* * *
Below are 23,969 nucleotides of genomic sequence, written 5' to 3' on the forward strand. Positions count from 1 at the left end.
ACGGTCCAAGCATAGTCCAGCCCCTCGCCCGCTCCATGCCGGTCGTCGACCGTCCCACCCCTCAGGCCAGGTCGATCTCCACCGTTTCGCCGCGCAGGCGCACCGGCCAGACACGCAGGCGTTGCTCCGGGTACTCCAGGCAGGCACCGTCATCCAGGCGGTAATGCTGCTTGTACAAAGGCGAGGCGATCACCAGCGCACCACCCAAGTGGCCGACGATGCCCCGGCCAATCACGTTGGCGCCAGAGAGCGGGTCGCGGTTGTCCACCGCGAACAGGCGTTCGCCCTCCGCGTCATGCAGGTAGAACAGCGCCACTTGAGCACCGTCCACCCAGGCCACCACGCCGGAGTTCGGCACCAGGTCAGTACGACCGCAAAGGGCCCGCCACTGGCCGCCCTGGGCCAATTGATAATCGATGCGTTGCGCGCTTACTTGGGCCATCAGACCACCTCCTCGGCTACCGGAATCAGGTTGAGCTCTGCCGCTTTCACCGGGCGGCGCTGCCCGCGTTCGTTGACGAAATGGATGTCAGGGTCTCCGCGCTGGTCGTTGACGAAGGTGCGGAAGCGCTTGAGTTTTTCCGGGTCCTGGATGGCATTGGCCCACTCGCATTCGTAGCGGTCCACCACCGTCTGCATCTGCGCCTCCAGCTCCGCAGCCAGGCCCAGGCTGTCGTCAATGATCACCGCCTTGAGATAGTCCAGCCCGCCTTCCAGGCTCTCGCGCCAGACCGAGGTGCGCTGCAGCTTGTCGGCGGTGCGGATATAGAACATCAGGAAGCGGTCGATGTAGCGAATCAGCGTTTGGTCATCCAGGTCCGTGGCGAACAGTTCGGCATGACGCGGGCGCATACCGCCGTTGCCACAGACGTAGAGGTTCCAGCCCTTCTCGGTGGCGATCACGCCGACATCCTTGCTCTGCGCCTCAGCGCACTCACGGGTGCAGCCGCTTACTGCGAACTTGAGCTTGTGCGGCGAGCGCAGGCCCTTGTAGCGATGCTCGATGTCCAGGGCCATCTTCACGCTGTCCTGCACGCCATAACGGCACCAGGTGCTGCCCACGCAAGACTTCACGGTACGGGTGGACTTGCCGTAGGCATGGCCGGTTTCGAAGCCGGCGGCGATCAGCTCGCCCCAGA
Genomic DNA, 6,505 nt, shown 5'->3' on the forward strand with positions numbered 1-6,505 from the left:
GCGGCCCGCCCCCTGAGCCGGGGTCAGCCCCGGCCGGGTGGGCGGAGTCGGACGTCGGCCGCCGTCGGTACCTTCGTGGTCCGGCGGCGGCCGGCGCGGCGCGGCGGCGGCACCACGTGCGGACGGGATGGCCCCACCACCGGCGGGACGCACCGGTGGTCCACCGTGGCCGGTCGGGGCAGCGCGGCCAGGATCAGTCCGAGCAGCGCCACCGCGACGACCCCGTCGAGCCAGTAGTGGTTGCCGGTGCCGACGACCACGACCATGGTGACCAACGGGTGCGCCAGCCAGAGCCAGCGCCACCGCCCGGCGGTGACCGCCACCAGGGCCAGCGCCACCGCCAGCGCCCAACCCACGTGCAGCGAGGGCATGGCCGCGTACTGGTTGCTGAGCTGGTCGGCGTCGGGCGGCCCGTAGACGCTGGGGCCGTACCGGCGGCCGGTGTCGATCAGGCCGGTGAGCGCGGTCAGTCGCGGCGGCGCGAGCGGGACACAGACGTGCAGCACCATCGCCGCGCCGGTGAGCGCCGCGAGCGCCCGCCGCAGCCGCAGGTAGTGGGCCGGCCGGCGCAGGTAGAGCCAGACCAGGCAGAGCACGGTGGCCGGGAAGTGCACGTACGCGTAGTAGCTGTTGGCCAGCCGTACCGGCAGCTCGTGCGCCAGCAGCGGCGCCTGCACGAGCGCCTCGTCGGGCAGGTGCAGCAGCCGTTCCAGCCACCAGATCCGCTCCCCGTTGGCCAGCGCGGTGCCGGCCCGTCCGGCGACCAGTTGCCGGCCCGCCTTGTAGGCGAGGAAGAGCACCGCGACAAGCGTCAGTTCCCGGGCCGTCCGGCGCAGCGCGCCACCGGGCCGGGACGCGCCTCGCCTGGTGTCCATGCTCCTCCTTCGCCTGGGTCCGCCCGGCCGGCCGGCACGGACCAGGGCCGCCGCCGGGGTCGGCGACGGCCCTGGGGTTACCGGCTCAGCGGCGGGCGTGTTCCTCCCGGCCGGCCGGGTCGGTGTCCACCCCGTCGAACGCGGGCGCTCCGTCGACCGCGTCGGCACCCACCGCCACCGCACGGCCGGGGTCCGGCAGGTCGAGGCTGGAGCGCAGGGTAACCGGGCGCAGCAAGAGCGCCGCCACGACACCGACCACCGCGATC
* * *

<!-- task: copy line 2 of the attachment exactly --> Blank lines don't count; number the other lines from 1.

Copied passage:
ACGGTCCAAGCATAGTCCAGCCCCTCGCCCGCTCCATGCCGGTCGTCGACCGTCCCACCCCTCAGGCCAGGTCGATCTCCACCGTTTCGCCGCGCAGGCGCACCGGCCAGACACGCAGGCGTTGCTCCGGGTACTCCAGGCAGGCACCGTCATCCAGGCGGTAATGCTGCTTGTACAAAGGCGAGGCGATCACCAGCGCACCACCCAAGTGGCCGACGATGCCCCGGCCAATCACGTTGGCGCCAGAGAGCGGGTCGCGGTTGTCCACCGCGAACAGGCGTTCGCCCTCCGCGTCATGCAGGTAGAACAGCGCCACTTGAGCACCGTCCACCCAGGCCACCACGCCGGAGTTCGGCACCAGGTCAGTACGACCGCAAAGGGCCCGCCACTGGCCGCCCTGGGCCAATTGATAATCGATGCGTTGCGCGCTTACTTGGGCCATCAGACCACCTCCTCGGCTACCGGAATCAGGTTGAGCTCTGCCGCTTTCACCGGGCGGCGCTGCCCGCGTTCGTTGACGAAATGGATGTCAGGGTCTCCGCGCTGGTCGTTGACGAAGGTGCGGAAGCGCTTGAGTTTTTCCGGGTCCTGGATGGCATTGGCCCACTCGCATTCGTAGCGGTCCACCACCGTCTGCATCTGCGCCTCCAGCTCCGCAGCCAGGCCCAGGCTGTCGTCAATGATCACCGCCTTGAGATAGTCCAGCCCGCCTTCCAGGCTCTCGCGCCAGACCGAGGTGCGCTGCAGCTTGTCGGCGGTGCGGATATAGAACATCAGGAAGCGGTCGATGTAGCGAATCAGCGTTTGGTCATCCAGGTCCGTGGCGAACAGTTCGGCATGACGCGGGCGCATACCGCCGTTGCCACAGACGTAGAGGTTCCAGCCCTTCTCGGTGGCGATCACGCCGACATCCTTGCTCTGCGCCTCAGCGCACTCACGGGTGCAGCCGCTTACTGCGAACTTGAGCTTGTGCGGCGAGCGCAGGCCCTTGTAGCGATGCTCGATGTCCAGGGCCATCTTCACGCTGTCCTGCACGCCATAACGGCACCAGGTGCTGCCCACGCAAGACTTCACGGTACGGGTGGACTTGCCGTAGGCATGGCCGGTTTCGAAGCCGGCGGCGATCAGCTCGCCCCAGA